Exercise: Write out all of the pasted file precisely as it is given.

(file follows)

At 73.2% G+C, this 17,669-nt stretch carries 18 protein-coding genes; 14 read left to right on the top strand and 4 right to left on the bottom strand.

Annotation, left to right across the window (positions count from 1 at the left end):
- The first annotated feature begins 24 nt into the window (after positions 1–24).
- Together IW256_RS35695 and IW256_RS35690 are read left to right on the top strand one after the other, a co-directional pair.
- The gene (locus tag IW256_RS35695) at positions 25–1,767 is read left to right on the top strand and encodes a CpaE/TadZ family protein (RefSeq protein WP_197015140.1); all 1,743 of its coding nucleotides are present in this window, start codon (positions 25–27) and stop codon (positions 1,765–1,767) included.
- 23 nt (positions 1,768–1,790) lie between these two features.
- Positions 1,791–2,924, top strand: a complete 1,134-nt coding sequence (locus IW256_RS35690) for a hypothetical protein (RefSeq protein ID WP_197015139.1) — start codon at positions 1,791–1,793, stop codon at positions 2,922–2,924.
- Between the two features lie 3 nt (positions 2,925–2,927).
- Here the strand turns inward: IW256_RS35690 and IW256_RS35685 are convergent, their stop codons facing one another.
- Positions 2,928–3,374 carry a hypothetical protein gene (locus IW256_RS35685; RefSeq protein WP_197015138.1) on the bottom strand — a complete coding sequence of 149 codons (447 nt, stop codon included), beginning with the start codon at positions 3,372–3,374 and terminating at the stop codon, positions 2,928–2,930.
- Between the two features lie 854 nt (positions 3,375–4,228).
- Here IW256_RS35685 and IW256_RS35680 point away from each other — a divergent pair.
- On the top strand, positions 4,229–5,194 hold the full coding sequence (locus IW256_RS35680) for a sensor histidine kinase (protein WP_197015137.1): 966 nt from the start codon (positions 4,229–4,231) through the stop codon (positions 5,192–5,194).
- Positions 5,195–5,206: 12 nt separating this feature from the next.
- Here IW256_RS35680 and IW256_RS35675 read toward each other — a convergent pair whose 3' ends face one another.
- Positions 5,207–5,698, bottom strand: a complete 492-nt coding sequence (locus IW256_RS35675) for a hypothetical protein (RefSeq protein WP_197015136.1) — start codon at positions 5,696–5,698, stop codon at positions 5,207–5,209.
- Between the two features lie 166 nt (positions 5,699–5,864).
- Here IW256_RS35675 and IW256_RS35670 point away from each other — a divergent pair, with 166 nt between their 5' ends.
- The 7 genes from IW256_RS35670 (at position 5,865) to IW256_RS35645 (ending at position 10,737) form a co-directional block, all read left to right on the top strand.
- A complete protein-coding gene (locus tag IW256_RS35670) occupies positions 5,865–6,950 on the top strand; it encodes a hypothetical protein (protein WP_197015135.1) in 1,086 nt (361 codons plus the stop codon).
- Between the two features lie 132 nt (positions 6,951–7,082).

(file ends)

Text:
At 73.2% G+C, this 17,669-nt stretch carries 18 protein-coding genes; 14 read left to right on the top strand and 4 right to left on the bottom strand.

Annotation, left to right across the window (positions count from 1 at the left end):
- The first annotated feature begins 24 nt into the window (after positions 1–24).
- Together IW256_RS35695 and IW256_RS35690 are read left to right on the top strand one after the other, a co-directional pair.
- The gene (locus tag IW256_RS35695) at positions 25–1,767 is read left to right on the top strand and encodes a CpaE/TadZ family protein (RefSeq protein WP_197015140.1); all 1,743 of its coding nucleotides are present in this window, start codon (positions 25–27) and stop codon (positions 1,765–1,767) included.
- 23 nt (positions 1,768–1,790) lie between these two features.
- Positions 1,791–2,924, top strand: a complete 1,134-nt coding sequence (locus IW256_RS35690) for a hypothetical protein (RefSeq protein ID WP_197015139.1) — start codon at positions 1,791–1,793, stop codon at positions 2,922–2,924.
- Between the two features lie 3 nt (positions 2,925–2,927).
- Here the strand turns inward: IW256_RS35690 and IW256_RS35685 are convergent, their stop codons facing one another.
- Positions 2,928–3,374 carry a hypothetical protein gene (locus IW256_RS35685; RefSeq protein WP_197015138.1) on the bottom strand — a complete coding sequence of 149 codons (447 nt, stop codon included), beginning with the start codon at positions 3,372–3,374 and terminating at the stop codon, positions 2,928–2,930.
- Between the two features lie 854 nt (positions 3,375–4,228).
- Here IW256_RS35685 and IW256_RS35680 point away from each other — a divergent pair.
- On the top strand, positions 4,229–5,194 hold the full coding sequence (locus IW256_RS35680) for a sensor histidine kinase (protein WP_197015137.1): 966 nt from the start codon (positions 4,229–4,231) through the stop codon (positions 5,192–5,194).
- Positions 5,195–5,206: 12 nt separating this feature from the next.
- Here IW256_RS35680 and IW256_RS35675 read toward each other — a convergent pair whose 3' ends face one another.
- Positions 5,207–5,698, bottom strand: a complete 492-nt coding sequence (locus IW256_RS35675) for a hypothetical protein (RefSeq protein WP_197015136.1) — start codon at positions 5,696–5,698, stop codon at positions 5,207–5,209.
- Between the two features lie 166 nt (positions 5,699–5,864).
- Here IW256_RS35675 and IW256_RS35670 point away from each other — a divergent pair, with 166 nt between their 5' ends.
- The 7 genes from IW256_RS35670 (at position 5,865) to IW256_RS35645 (ending at position 10,737) form a co-directional block, all read left to right on the top strand.
- A complete protein-coding gene (locus tag IW256_RS35670) occupies positions 5,865–6,950 on the top strand; it encodes a hypothetical protein (protein WP_197015135.1) in 1,086 nt (361 codons plus the stop codon).
- Between the two features lie 132 nt (positions 6,951–7,082).